and political policymaking in a post-neoliberal world. If the Washington
Consensus mantra of “stabilize, privatize, and liberalize” has lost relevance
today, what—if anything—has taken its place? How are different countries reevaluating
the relative roles of states and markets in delivering economic development?
Are there new “models” that are generalizable and applicable across countries
and contexts? [Note: contains copyrighted material].
[PDF format, 109 pages].
Water Infrastructure Financing: History of EPA Appropriations. Congressional Research Service. Jonathan L. Ramseur, Mary Tiemann. Updated April 10, 2019
The principal federal program to aid municipal wastewater
treatment plant construction is authorized in the Clean Water Act (CWA).
Established as a grant program in 1972, it now capitalizes state loan programs
through the clean water state revolving loan fund (CWSRF) program. Since
FY1972, appropriations have totaled $98 billion. In 1996, Congress amended the Safe Drinking
Water Act (SDWA, P.L. 104-182) to authorize a similar state loan program for
drinking water to help systems finance projects needed to comply with drinking
water regulations and to protect public health. Since FY1997, appropriations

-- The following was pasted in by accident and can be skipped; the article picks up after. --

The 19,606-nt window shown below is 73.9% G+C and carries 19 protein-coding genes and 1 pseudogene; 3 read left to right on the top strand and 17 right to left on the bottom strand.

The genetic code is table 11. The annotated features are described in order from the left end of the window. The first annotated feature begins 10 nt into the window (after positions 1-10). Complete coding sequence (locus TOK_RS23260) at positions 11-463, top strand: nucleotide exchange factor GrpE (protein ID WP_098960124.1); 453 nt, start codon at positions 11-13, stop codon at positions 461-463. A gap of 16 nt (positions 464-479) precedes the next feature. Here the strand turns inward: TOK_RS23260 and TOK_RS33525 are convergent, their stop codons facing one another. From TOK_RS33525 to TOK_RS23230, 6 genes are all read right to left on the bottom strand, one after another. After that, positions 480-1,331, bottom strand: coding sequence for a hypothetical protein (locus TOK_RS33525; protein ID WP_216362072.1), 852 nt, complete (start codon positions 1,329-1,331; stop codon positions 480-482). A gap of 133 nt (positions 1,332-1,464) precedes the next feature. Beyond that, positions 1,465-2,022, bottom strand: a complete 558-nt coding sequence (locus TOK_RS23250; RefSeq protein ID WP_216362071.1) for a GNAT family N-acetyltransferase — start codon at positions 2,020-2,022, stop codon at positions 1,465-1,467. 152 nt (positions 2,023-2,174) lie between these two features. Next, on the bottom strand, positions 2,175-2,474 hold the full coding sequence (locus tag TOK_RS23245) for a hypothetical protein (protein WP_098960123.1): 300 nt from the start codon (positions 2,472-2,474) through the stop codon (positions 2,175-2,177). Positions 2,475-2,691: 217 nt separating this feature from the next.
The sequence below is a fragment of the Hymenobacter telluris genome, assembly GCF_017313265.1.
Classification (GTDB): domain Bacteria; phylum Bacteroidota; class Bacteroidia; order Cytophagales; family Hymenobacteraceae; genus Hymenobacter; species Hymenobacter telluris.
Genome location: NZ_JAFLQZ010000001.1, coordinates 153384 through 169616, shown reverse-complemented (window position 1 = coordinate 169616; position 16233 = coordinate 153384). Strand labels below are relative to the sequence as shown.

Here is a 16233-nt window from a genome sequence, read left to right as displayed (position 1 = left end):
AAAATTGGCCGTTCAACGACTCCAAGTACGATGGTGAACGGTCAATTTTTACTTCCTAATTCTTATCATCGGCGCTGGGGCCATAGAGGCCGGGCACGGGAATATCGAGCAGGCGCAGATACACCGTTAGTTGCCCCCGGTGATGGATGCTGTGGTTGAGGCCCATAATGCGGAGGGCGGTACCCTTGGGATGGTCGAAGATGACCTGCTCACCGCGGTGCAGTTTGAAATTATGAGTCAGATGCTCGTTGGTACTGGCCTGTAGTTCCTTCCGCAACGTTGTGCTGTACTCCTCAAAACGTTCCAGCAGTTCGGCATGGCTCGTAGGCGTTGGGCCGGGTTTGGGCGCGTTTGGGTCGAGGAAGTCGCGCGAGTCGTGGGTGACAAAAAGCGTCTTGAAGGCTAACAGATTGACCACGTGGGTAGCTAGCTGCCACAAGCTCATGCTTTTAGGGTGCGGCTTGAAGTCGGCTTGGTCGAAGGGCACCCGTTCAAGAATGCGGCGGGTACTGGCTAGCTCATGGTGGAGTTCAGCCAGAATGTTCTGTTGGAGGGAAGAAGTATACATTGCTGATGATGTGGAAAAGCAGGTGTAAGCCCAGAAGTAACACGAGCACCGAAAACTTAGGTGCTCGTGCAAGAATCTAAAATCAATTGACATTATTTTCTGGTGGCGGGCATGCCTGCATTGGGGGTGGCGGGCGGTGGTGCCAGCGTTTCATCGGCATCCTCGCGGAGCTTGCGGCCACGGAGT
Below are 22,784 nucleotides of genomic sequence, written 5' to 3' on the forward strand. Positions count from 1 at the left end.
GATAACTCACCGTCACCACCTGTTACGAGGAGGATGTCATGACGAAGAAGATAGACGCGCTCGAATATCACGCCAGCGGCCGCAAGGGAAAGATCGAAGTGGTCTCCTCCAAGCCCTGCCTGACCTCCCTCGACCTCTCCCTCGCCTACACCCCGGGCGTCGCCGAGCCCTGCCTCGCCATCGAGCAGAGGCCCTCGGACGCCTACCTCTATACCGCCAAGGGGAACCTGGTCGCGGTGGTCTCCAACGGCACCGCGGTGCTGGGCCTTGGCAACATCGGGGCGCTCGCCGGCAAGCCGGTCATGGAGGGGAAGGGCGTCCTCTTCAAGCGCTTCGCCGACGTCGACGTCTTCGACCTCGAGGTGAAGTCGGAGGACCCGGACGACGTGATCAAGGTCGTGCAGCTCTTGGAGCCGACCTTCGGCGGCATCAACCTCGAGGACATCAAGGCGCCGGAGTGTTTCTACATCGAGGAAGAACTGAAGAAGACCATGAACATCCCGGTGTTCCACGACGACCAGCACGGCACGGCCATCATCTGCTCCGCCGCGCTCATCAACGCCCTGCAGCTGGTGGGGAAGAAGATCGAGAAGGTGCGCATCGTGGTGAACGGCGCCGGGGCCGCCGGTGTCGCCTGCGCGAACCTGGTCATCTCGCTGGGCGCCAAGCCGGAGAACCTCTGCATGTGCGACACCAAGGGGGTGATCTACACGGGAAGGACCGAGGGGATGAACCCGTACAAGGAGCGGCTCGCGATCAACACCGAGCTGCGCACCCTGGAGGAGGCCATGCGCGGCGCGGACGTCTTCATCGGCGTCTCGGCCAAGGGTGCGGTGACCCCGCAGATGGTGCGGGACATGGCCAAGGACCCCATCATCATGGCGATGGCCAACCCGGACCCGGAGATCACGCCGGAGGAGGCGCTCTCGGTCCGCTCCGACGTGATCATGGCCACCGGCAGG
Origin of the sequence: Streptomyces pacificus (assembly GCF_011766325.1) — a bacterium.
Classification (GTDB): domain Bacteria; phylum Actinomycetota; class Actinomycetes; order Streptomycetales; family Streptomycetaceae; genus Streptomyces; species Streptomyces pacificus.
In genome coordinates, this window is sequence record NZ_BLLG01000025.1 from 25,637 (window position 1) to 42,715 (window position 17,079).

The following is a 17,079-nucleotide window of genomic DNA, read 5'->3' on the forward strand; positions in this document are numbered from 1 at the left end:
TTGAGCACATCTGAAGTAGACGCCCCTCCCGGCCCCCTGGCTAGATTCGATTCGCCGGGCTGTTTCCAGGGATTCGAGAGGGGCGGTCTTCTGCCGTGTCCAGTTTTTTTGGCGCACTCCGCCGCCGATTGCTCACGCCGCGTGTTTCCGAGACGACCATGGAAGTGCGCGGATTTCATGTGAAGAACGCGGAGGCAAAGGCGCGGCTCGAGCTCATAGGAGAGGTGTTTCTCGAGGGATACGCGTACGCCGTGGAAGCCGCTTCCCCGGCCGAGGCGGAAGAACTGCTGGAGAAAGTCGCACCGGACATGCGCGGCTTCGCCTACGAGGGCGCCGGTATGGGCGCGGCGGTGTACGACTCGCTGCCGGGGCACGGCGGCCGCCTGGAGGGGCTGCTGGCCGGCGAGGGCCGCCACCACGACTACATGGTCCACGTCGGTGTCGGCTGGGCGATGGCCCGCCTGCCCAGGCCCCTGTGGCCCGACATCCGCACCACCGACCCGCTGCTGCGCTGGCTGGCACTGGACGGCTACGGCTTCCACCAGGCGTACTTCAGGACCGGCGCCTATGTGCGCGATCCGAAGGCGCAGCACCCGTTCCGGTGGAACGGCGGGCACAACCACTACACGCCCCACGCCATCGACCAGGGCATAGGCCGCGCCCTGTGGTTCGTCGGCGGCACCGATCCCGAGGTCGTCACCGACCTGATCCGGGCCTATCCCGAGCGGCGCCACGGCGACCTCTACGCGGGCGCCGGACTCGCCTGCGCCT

for the drinking water state revolving loan fund (DWSRF) program have totaled
$23 billion. The U.S. Environmental Protection Agency (EPA) administers both
SRF programs, which annually distribute funds to the states for implementation.
Funding amounts are specified in the State and Tribal Assistance Grants (STAG)
account of EPA annual appropriations acts. The combined appropriations for
wastewater and drinking water infrastructure assistance have represented
25%-32% of total funds appropriated to EPA in recent years.
[PDF format, 43 pages].
Growing Cities That Work For All: A Capability-Based Approach To Regional Economic Competitiveness. Brookings Institution. Marcela Escobari et al. May 21, 2019.
Although today’s U.S. labor market is strong and
unemployment is low, many working-age American remain marginalized. As
communities across the country grapple with the challenges of an ever-evolving
labor market, this report provides a framework for local leaders to grow good
jobs through industrial development strategies that are based on their regions’
unique capabilities. [Note: contains copyrighted
[PDF format, 52 pages].